# Why does the Hertzsprung–Russell diagram's x-axis go from large temperatures to lower?

In my textbook, the H–R diagram’s y-axis is $\log(L/L_{\odot})$ and values are higher as we go higher on the scale, but the x-axis is $\log(T_\text{eff})$ and gets smaller as we proceed to the right.

This confuses me. Why not let the x-axis go from lower values to higher values? This will also help visualising the “linear” relation between the luminosity and the temperature of a star in the main sequence.

Originally, what was plotted was luminosity against colour, and by colour I mean the wavelength of the peak intensity. Short wavelengths on the left, and long on the right, as you would expect. Now since stars emit (nearly) black body radiation, there is a close relationship between colour and temperature. I suspect that the reason that the x axis isn't inverted when temperature is used is just inertia:- We have always plotted out H-Z diagrams like this and we will keep doing so.

• Originally what was plotted was absolute magnitude versus spectral type. If colour is on the x-axis then the diagram is known as a colour magnitude diagram. – Rob Jeffries Oct 28 '15 at 8:40
• As indeed the picture in your answer illustrates. – Rob Jeffries Oct 28 '15 at 10:22

The original Hertzsprung-Russell diagrams constructed by Henry Russell and Eijnar Hertzsprung consisted of absolute magnitude on the y-axis and a spectral type or an indicator of spectral type on the x-axis. Below you can see an original HR diagram produced by Russell in 1913. When the diagrams were constructed, it was not at all clear what the sequence of spectral types or spectral type indicators actually meant. It turned out of course that the sequence (in modern day parlance O,B,A,F,G,K,M) actually corresponds to decreasing temperature.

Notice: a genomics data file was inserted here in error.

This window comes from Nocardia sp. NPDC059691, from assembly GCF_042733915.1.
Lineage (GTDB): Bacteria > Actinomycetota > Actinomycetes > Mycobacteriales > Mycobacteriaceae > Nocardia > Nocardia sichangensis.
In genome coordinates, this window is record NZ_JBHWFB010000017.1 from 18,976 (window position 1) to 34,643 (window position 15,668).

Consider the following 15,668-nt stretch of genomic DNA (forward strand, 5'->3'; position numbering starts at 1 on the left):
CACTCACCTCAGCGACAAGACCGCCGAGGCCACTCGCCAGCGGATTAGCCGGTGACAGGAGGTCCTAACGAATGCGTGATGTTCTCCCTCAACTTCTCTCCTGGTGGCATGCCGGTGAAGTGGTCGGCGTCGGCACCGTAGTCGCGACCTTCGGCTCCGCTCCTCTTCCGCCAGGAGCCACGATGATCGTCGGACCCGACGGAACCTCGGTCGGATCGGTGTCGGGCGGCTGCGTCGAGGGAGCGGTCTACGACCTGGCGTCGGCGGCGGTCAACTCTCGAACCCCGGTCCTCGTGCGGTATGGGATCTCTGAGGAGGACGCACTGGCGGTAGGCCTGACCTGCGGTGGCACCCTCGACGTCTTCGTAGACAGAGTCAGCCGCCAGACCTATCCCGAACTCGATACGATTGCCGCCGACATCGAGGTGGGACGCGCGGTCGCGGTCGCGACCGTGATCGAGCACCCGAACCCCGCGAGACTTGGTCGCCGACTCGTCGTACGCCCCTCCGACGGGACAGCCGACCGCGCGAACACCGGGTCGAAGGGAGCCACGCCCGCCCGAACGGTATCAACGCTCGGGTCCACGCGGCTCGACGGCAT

Astronomers have simply stuck with this convention to the present day, there is no particular reason for that. Most HR diagrams are now plotted with temperature (decreasing) along the x-axis, although that is not what the original HR diagram was.

• It's one of those charming reminders of the brilliant history of astronomy. Since it isn't final yet, new letters were added just a few years ago, one might as well wait with ordering and naming it logically until one day everything is known... – LocalFluff Oct 28 '15 at 11:23
• You can see the scan of Russell's 1914 diagram at NASA ADS here. – Warrick Oct 29 '15 at 6:28